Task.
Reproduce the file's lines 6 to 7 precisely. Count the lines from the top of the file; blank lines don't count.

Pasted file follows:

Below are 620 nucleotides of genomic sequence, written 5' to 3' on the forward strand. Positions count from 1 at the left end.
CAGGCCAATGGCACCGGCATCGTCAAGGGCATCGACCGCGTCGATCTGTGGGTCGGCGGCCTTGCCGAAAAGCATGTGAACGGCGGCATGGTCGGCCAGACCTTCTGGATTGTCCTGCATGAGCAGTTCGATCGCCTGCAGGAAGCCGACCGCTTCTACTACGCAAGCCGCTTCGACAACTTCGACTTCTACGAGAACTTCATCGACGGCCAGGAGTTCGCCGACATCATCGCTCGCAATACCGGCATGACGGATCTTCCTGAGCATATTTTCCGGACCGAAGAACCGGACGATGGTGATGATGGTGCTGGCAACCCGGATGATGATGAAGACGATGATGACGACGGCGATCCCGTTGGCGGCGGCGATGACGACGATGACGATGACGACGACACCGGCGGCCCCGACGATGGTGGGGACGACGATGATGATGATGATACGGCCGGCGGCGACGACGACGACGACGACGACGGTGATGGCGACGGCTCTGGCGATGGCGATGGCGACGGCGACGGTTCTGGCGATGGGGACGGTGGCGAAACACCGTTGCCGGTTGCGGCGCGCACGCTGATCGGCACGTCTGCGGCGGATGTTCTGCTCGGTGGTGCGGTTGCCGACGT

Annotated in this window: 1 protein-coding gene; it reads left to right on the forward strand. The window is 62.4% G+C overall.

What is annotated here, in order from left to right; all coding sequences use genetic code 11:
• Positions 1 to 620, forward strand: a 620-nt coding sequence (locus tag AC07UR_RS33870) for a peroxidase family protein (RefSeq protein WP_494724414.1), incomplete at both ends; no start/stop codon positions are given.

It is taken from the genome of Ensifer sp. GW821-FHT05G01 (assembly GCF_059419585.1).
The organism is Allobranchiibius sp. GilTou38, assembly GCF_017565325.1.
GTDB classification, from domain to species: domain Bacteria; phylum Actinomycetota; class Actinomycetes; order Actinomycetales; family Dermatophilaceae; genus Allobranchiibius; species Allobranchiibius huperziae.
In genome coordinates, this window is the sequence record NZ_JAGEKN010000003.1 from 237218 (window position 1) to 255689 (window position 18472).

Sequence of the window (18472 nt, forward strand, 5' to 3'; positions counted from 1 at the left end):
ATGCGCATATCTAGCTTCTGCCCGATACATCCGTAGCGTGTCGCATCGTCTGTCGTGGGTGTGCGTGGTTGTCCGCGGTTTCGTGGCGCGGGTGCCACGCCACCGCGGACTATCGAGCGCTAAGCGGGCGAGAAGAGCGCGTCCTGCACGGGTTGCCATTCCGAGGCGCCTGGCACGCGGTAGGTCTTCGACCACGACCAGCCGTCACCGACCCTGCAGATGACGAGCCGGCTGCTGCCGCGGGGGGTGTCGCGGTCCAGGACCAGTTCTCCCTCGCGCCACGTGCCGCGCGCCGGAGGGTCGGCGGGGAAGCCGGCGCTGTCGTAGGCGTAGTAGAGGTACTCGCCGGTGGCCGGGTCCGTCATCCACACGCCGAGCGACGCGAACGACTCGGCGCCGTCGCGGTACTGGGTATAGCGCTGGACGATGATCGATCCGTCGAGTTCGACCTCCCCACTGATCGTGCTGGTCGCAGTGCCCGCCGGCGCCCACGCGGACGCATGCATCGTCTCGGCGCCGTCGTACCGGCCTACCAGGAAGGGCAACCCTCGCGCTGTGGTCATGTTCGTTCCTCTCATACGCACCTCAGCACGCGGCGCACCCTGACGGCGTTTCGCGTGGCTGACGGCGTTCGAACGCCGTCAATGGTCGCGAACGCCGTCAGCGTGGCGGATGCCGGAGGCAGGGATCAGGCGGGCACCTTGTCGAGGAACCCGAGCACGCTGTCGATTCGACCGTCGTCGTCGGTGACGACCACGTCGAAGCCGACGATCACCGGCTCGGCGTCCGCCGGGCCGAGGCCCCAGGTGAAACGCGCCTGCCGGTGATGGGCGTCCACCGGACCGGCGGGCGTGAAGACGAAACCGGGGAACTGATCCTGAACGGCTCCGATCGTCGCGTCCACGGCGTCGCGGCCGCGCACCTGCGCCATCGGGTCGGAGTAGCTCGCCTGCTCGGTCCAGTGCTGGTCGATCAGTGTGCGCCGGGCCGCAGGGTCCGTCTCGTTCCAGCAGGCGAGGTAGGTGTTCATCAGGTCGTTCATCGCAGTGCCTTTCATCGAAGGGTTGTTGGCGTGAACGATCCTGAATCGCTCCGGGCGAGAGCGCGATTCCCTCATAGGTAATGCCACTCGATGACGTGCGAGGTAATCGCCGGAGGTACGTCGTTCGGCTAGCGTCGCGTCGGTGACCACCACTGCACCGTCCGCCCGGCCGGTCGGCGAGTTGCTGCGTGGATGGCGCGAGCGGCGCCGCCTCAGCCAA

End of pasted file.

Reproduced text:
It is taken from the genome of Ensifer sp. GW821-FHT05G01 (assembly GCF_059419585.1).
The organism is Allobranchiibius sp. GilTou38, assembly GCF_017565325.1.